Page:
What Reactants are in Cold Packs?
A cold pack is basically a small plastic bag that can become an instant cold compress. A cold pack is an endothermic reaction, meaning that the reactants inside the cold pack act together to absorb heat. A reactant is defined as a substance that takes part in a chemical reaction.
In the case of cold packs, there are three reactants that partake in the reaction of the pack becoming cold suddenly.
The first reactant inside the cold pack is hydrogen. The liquid you can feel inside the cold pack is partially made up of hydrogen.
The second reactant is oxygen. This is mixed with the hydrogen to form the liquid chemical substance inside the cold pack--most commonly known as water.
The third reactant is nitrogen. Floating in the water inside the cold pack is a small tube containing a chemical compound, 27 per cent of this compound is made up of nitrogen.
Also inside the tube in the pack is 8 per cent calcium carbonate. This mixes with the nitrogen to create the compound ammonium-nitrate. It is a fertiliser commonly used in gardening and farming. These reactants are found mixed together inside the tube in a cold pack because hydrating it causes an endothermic reaction.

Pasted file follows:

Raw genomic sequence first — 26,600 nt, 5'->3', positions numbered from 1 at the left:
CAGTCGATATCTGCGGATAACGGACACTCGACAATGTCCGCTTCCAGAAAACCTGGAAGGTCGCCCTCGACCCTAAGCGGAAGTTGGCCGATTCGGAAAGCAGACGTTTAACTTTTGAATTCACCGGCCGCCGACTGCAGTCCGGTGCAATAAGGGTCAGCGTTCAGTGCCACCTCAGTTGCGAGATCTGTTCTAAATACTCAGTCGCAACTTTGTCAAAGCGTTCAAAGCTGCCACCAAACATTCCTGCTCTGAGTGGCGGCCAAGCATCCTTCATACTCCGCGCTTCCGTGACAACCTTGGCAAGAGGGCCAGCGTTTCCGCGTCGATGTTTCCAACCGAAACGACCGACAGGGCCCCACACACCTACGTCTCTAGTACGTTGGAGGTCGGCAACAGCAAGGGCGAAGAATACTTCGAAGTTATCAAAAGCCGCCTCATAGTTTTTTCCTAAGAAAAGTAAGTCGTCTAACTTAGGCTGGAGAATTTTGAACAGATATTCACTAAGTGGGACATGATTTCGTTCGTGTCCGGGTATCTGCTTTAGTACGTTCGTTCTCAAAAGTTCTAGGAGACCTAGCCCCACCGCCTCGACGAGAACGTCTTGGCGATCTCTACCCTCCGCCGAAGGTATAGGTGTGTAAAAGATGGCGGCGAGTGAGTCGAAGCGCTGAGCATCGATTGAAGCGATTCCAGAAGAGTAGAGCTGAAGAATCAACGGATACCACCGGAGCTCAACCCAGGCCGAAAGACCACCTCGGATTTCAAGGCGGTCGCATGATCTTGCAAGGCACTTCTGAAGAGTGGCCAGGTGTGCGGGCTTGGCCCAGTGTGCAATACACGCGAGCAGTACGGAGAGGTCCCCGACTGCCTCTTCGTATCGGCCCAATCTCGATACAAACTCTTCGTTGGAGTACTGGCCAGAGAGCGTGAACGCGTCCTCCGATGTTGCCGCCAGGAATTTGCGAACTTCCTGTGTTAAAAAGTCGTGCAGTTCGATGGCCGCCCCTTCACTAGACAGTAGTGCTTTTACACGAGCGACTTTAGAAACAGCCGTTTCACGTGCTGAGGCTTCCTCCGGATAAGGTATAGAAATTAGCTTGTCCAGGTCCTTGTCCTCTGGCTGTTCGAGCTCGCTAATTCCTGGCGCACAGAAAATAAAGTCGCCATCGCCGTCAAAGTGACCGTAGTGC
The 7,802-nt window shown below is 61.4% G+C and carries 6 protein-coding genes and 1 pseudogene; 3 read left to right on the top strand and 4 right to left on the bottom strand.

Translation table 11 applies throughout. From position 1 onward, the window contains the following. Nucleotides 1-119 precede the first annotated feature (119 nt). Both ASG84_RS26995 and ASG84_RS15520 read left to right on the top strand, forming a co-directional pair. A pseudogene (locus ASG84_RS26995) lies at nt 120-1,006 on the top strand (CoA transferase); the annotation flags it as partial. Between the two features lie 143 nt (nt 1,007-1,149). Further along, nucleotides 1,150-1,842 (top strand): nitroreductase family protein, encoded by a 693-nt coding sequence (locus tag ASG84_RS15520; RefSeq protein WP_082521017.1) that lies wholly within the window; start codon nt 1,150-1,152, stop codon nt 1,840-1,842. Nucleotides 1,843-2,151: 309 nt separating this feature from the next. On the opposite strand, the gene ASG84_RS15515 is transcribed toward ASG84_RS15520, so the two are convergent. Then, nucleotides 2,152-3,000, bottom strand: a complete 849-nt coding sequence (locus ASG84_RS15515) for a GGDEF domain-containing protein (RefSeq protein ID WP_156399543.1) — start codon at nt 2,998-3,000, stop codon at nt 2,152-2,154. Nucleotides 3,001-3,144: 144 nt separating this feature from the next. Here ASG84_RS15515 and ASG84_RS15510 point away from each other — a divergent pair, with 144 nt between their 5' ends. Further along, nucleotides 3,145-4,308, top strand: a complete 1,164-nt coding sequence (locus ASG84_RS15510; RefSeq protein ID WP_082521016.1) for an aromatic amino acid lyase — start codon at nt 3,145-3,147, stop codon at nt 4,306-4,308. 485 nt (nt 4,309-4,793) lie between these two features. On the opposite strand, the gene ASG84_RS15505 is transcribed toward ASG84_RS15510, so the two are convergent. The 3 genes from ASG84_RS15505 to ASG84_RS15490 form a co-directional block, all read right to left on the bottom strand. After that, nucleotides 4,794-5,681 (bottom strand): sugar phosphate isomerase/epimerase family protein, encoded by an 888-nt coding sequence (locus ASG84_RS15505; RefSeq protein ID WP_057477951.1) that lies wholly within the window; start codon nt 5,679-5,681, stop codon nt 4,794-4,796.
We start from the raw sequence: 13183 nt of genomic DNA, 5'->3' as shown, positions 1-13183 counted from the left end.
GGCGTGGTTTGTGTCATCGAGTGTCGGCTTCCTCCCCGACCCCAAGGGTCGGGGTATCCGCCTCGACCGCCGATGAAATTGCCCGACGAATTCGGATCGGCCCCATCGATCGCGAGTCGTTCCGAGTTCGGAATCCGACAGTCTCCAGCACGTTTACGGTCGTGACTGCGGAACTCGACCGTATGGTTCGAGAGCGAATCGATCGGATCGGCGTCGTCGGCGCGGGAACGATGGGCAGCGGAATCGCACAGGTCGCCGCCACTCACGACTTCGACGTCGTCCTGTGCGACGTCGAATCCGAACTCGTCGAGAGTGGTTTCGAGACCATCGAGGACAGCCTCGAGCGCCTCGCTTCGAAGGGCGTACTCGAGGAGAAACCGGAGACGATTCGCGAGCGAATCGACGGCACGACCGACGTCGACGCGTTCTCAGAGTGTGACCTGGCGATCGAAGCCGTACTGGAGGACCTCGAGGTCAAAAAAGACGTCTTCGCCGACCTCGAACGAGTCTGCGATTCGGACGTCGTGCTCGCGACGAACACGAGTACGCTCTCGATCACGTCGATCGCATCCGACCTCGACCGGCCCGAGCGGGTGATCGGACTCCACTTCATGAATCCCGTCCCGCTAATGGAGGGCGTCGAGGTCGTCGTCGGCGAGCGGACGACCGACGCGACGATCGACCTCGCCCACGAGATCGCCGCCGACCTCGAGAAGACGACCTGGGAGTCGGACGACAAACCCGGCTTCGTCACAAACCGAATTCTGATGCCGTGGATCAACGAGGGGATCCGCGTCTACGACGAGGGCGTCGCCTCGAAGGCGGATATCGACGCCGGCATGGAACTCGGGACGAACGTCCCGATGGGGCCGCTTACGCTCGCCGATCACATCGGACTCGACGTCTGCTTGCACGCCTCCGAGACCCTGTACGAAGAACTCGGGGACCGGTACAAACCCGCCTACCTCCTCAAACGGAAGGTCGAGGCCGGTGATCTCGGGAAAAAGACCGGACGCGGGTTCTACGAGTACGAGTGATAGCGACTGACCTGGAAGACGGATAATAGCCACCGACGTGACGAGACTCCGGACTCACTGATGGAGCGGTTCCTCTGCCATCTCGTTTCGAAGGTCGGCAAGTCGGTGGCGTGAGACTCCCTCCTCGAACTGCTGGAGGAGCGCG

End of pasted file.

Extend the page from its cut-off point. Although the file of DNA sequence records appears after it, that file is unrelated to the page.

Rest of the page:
When the cold pack is shook or bent, the tube inside breaks and the reactants all come together to form the reaction that is the cold pack becoming cold. The cold pack can reach about 1.67 degrees C. for around 10 to 15 minutes.
- Also inside the tube in the pack is 8 per cent calcium carbonate.
- These reactants are found mixed together inside the tube in a cold pack because hydrating it causes an endothermic reaction.
Kimberly Porter is a writer based in Miami, FL, first published in 2004 when she was an intern with "The Miami Herald." Since then she has interned with "Ocean Drive Magazine," and worked as a contributing writer for "Social Affairs Magazine." Porter currently writes for Trails Travel, GolfLink, eHow, LIVESTRONG.COM and USA Today Travel Tips.